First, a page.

Maintenance For A Refrigerators
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Since your refrigerator, is on, using electricity 24 hours a day, maintenance is very important. Keep the seals on the door clean and check for cracks. You can do this easily with a sponge and a little elbow grease. If you have cracked seals you should consider replacing them.
Clean the condenser coils at the back or bottom of your refrigerator at least once a year. You can use a vacuum to remove dust and debris from the coils and then gently wipe them with a rag. Also, be sure to defrost manual-defrost freezers when the frost is more than 1/4 inch thick.
Old and Inefficient:
If you have a refrigerator from the early 70's or before, it probably costs you more than 3 times as much to operate than a refrigerator you would buy today. You may want to consider upgrading to a newer refrigerator. It may not sound like a good way to save money, but a newer refrigerator uses much less energy, tends to have more features and uses a more environmentally friendly method to cool.
If you are buying a new refrigerator, look for the Energy Star Label. Energy Star is a collaboration between the U.S. Department of Energy, the U.S. Environmental Protection Agency and many companies which is designed to prevent pollution by helping consumers buy products that use less energy. You can find more information at: http://www.energystar.gov/about.html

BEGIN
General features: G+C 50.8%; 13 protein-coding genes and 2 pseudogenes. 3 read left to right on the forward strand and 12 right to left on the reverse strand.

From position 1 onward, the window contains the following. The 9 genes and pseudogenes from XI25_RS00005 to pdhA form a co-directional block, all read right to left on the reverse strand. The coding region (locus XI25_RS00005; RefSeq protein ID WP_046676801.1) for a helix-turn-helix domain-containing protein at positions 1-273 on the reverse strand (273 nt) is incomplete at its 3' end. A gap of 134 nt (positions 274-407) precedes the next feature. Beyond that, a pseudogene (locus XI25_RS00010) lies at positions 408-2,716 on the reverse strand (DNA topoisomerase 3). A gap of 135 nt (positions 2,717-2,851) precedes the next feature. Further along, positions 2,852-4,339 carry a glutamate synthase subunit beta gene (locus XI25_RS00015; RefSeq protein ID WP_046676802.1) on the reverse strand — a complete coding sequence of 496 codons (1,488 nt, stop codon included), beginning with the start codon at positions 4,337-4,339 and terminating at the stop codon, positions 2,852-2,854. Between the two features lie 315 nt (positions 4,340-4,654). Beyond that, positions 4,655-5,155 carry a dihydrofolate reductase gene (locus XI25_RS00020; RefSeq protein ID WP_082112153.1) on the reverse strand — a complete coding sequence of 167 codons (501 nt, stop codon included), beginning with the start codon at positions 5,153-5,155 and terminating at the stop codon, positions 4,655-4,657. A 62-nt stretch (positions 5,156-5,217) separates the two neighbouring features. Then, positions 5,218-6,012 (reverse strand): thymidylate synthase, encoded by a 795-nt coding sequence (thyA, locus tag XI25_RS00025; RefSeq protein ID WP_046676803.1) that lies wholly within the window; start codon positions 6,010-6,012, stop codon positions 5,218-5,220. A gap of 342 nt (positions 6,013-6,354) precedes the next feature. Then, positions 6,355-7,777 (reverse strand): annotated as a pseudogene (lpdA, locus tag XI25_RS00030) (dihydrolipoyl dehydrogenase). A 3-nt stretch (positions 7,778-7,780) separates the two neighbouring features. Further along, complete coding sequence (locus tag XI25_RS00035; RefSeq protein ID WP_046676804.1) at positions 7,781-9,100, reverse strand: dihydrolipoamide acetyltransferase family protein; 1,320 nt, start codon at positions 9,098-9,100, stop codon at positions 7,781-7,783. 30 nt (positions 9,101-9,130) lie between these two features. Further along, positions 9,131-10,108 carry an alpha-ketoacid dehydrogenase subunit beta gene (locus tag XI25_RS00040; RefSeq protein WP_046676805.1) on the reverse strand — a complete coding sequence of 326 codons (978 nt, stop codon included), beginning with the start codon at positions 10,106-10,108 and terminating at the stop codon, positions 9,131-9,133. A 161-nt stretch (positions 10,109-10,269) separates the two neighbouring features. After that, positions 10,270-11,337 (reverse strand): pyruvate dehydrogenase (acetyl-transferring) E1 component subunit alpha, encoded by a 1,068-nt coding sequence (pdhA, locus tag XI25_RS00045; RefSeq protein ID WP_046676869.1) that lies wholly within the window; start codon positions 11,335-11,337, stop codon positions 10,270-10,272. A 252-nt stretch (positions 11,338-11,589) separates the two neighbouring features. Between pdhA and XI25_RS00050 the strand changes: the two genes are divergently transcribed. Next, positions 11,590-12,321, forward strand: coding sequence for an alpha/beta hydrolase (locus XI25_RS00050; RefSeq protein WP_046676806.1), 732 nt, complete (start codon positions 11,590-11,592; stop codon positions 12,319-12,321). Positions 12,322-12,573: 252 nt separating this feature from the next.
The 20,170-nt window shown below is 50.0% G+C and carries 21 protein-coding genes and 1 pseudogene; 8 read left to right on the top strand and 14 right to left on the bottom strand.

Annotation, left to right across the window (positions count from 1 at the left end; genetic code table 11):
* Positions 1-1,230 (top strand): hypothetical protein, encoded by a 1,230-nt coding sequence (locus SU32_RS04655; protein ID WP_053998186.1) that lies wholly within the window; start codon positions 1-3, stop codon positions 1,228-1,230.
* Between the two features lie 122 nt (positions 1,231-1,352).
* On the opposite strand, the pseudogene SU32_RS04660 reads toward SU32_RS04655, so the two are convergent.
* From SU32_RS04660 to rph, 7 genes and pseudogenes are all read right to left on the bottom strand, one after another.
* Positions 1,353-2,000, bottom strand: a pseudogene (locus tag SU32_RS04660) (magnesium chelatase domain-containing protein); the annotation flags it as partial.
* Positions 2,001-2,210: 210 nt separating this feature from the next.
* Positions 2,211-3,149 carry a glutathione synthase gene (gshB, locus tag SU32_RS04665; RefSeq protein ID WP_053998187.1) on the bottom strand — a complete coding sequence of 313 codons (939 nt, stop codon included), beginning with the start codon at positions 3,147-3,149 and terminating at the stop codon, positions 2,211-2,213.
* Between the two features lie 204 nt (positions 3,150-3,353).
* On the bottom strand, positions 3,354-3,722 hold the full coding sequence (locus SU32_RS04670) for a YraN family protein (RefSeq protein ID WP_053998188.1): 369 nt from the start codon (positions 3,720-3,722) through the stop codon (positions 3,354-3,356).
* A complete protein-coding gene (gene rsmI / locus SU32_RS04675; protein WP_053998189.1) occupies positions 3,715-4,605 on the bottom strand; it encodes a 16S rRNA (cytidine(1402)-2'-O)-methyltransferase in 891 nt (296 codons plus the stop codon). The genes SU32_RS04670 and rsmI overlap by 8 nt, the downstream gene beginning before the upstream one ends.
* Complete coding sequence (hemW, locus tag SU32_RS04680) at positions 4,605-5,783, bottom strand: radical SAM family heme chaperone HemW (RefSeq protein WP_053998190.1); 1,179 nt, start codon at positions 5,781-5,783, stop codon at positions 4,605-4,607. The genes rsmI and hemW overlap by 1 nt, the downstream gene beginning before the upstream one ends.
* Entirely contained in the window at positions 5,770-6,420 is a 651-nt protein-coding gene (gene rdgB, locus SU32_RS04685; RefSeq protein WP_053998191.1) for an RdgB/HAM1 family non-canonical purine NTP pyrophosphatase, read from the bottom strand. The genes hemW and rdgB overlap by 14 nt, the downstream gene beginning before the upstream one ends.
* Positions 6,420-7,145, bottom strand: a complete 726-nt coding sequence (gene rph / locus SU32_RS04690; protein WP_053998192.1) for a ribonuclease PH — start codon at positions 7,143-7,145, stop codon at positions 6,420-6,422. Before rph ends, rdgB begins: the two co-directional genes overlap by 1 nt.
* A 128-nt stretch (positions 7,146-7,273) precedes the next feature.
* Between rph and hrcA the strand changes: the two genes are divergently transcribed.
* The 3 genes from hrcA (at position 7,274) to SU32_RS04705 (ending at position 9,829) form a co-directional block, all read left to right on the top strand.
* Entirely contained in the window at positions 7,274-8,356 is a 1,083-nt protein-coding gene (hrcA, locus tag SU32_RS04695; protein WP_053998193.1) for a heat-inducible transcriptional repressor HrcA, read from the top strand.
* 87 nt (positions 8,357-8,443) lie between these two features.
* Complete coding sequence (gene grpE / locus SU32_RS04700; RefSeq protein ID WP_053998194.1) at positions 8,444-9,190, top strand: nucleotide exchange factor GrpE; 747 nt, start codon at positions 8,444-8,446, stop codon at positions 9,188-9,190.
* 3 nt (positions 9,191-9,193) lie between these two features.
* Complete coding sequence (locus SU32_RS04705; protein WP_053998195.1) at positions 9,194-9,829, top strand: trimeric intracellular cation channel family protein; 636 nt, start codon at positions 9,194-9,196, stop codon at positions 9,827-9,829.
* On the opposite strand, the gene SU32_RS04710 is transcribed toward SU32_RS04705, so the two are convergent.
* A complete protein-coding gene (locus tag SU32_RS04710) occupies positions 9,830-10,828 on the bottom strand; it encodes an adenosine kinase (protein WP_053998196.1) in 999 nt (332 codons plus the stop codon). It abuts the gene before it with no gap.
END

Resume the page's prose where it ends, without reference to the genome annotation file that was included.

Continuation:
Energy Cost Vs. Grocery Savings:
There is an ongoing debate on whether the additional storage that a second refrigerator offers is worth the expense. If you have your old refrigerator out in the garage with a case of soda pop in it (many people I know do), the answer is no. Especially if it's an older fridge that uses more energy. You are spending more to cool your soda pop than your food inside in your primary fridge. So while it seems like a frugal use of your old fridge, it could be costing your $150.00 or more a year to run it.
Don't set your refrigerator's temperature too low. The colder it gets the more it costs to run. Set the refrigerator's temperature to between 38 and 42 degrees Fahrenheit (3 to 6 degrees Celcius) and your freezer to between 0 and 5 degrees Fahrenheit (-17 to -15 degrees Celcius).
Leave room around your food in the fridge. Try to leave an inch clear around the inner walls of the fridge. This will allow air to flow around the food. Food does retain cold better than air, so don't worry about filling your fridge, but leave room for air to circulate.
In your freezer, you don't need to leave room for air, it's best to pack food close together. In fact, if you have extra space in your freezer you can put water bottles to fill unused space and help retain cold.
Try to avoid staring in the fridge for long periods of time and don't leave the door open while you do something else. The tough part is getting children or teenagers to do this. The more the door is opened, the more energy your refrigerator will use.
Lastly, try to avoid putting warm leftovers in your refrigerator. Let them cool to room temperature and then put them in.
I hope you can make use of some or all of these tips to cut down your refrigerator's energy use. It's an appliance you can not live without, yet
it's often neglected. Just remember this... The more you maintain your fridge, the more cool air it will retain!